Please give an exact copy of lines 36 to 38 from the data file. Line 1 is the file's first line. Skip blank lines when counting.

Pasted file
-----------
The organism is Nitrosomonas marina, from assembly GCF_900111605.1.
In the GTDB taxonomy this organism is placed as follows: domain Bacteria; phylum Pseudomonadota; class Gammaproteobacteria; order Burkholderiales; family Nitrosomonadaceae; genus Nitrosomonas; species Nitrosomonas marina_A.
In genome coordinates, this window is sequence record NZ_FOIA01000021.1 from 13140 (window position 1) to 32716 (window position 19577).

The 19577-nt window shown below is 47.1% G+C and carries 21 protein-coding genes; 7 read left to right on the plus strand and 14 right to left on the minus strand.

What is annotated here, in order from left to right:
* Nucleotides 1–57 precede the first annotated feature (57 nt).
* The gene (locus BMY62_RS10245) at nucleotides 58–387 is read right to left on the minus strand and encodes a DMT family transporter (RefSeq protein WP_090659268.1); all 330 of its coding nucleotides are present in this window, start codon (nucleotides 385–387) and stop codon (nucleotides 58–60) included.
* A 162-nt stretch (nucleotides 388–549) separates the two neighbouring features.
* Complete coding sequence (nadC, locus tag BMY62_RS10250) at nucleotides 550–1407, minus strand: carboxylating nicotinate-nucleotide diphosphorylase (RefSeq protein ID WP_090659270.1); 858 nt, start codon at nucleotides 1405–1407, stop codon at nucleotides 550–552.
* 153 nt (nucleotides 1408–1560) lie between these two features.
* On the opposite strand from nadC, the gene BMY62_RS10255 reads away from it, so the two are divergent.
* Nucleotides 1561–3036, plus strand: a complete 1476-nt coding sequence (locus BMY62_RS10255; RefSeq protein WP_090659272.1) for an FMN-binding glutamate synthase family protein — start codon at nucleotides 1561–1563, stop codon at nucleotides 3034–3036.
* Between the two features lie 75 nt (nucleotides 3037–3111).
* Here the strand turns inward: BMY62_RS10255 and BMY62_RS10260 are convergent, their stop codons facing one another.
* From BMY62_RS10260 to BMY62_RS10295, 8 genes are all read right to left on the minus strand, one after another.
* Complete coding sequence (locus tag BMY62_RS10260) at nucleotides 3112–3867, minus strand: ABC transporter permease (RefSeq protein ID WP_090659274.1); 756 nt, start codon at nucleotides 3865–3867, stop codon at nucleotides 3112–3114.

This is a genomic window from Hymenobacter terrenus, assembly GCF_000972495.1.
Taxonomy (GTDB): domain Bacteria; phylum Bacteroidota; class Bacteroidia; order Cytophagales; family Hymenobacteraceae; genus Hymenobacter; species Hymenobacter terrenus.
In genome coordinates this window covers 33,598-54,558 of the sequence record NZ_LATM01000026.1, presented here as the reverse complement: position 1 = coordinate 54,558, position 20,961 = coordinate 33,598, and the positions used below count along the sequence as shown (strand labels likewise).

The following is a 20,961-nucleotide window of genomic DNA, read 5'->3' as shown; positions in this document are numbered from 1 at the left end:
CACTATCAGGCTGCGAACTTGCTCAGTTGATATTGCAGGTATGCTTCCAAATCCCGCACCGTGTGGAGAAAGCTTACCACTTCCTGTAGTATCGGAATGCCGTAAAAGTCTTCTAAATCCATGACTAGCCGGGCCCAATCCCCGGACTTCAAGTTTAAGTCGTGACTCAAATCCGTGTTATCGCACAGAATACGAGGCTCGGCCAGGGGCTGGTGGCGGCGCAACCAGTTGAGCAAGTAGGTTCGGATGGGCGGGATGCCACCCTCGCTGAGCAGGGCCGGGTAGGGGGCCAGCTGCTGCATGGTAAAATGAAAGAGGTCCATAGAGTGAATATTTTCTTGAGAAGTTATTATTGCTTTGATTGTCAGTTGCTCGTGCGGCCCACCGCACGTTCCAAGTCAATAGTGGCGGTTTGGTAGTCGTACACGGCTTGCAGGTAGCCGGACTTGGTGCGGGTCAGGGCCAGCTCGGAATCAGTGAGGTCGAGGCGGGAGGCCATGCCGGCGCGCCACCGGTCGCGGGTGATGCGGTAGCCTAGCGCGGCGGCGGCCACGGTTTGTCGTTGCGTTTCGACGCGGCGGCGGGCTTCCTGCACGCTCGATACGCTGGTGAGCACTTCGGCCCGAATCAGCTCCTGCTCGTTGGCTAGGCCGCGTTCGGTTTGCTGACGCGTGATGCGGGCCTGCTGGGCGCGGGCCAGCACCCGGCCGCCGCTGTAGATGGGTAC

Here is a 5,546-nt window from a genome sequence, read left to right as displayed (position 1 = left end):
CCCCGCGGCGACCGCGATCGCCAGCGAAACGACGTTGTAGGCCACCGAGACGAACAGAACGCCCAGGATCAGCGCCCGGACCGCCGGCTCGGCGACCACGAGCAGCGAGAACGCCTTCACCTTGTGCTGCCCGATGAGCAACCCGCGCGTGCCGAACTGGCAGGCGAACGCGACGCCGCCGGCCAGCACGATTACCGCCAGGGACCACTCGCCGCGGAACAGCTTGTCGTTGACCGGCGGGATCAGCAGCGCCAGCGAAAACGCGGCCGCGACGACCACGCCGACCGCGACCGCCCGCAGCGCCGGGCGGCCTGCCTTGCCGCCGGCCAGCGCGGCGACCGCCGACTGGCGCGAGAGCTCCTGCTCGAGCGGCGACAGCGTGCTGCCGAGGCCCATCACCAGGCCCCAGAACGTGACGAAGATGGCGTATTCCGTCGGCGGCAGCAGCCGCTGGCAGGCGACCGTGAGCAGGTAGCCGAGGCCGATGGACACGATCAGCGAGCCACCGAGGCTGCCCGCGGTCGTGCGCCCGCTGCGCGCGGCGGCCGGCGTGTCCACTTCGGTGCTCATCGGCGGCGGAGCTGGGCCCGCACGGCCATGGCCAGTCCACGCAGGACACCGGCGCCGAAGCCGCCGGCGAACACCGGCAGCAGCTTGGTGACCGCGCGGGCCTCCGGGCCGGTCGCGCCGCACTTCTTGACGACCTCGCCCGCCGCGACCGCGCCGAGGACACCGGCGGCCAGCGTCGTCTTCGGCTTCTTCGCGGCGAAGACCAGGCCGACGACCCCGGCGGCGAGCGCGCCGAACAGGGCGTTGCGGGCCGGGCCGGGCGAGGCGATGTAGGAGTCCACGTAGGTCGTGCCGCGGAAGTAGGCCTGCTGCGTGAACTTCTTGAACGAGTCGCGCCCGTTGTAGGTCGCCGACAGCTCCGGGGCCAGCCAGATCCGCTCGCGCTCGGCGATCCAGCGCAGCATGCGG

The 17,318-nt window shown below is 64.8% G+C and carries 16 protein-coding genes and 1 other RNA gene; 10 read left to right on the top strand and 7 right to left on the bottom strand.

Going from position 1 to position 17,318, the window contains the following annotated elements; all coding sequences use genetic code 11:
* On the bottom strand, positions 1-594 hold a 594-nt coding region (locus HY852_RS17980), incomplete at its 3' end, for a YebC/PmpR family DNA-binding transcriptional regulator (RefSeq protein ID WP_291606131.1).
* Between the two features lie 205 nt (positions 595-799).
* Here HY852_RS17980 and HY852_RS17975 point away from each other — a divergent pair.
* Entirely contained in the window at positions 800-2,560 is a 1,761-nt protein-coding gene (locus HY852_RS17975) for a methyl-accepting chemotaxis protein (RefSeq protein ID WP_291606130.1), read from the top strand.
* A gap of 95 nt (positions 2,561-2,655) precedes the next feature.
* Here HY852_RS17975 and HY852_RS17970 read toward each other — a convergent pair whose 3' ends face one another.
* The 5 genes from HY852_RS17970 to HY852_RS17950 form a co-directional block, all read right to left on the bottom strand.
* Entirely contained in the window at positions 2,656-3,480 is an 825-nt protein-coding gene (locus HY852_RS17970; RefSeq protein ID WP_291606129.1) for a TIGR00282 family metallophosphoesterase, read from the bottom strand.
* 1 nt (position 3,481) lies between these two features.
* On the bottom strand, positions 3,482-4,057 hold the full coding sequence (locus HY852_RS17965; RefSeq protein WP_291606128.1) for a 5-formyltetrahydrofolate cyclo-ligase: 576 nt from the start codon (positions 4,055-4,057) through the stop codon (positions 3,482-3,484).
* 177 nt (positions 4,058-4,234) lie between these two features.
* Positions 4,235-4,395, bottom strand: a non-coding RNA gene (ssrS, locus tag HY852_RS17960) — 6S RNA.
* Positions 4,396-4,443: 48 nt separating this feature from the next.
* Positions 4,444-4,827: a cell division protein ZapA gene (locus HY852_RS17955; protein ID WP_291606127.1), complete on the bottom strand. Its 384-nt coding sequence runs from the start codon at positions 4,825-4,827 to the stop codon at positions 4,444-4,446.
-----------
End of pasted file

* 177 nt (positions 4,058-4,234) lie between these two features.
* Positions 4,235-4,395, bottom strand: a non-coding RNA gene (ssrS, locus tag HY852_RS17960) — 6S RNA.
* Positions 4,396-4,443: 48 nt separating this feature from the next.